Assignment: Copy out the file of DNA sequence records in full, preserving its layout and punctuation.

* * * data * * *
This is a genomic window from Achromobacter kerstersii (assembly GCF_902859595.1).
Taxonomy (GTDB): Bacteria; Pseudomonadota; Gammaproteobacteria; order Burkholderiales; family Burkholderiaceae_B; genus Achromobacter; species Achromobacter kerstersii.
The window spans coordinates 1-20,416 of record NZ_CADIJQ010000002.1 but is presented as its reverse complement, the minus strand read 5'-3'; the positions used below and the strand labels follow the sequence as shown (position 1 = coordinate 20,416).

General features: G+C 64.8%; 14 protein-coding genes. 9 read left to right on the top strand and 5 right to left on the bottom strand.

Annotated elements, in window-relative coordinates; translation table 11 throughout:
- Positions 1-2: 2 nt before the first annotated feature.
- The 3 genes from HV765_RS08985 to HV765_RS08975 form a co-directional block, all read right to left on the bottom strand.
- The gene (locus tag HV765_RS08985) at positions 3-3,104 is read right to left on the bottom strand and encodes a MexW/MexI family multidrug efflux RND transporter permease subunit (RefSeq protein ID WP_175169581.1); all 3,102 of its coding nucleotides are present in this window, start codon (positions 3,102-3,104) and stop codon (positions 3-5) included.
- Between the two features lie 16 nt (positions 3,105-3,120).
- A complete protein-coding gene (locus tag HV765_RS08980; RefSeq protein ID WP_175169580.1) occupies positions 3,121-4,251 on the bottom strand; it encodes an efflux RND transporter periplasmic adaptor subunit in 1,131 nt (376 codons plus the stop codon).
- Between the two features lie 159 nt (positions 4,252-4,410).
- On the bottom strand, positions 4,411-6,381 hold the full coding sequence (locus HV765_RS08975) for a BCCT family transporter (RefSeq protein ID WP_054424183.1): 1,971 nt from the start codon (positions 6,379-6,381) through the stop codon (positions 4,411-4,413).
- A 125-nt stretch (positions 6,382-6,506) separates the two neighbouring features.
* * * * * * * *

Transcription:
This is a genomic window from Achromobacter kerstersii (assembly GCF_902859595.1).
Taxonomy (GTDB): Bacteria; Pseudomonadota; Gammaproteobacteria; order Burkholderiales; family Burkholderiaceae_B; genus Achromobacter; species Achromobacter kerstersii.
The window spans coordinates 1-20,416 of record NZ_CADIJQ010000002.1 but is presented as its reverse complement, the minus strand read 5'-3'; the positions used below and the strand labels follow the sequence as shown (position 1 = coordinate 20,416).

General features: G+C 64.8%; 14 protein-coding genes. 9 read left to right on the top strand and 5 right to left on the bottom strand.

Annotated elements, in window-relative coordinates; translation table 11 throughout:
- Positions 1-2: 2 nt before the first annotated feature.
- The 3 genes from HV765_RS08985 to HV765_RS08975 form a co-directional block, all read right to left on the bottom strand.
- The gene (locus tag HV765_RS08985) at positions 3-3,104 is read right to left on the bottom strand and encodes a MexW/MexI family multidrug efflux RND transporter permease subunit (RefSeq protein ID WP_175169581.1); all 3,102 of its coding nucleotides are present in this window, start codon (positions 3,102-3,104) and stop codon (positions 3-5) included.
- Between the two features lie 16 nt (positions 3,105-3,120).
- A complete protein-coding gene (locus tag HV765_RS08980; RefSeq protein ID WP_175169580.1) occupies positions 3,121-4,251 on the bottom strand; it encodes an efflux RND transporter periplasmic adaptor subunit in 1,131 nt (376 codons plus the stop codon).
- Between the two features lie 159 nt (positions 4,252-4,410).
- On the bottom strand, positions 4,411-6,381 hold the full coding sequence (locus HV765_RS08975) for a BCCT family transporter (RefSeq protein ID WP_054424183.1): 1,971 nt from the start codon (positions 6,379-6,381) through the stop codon (positions 4,411-4,413).
- A 125-nt stretch (positions 6,382-6,506) separates the two neighbouring features.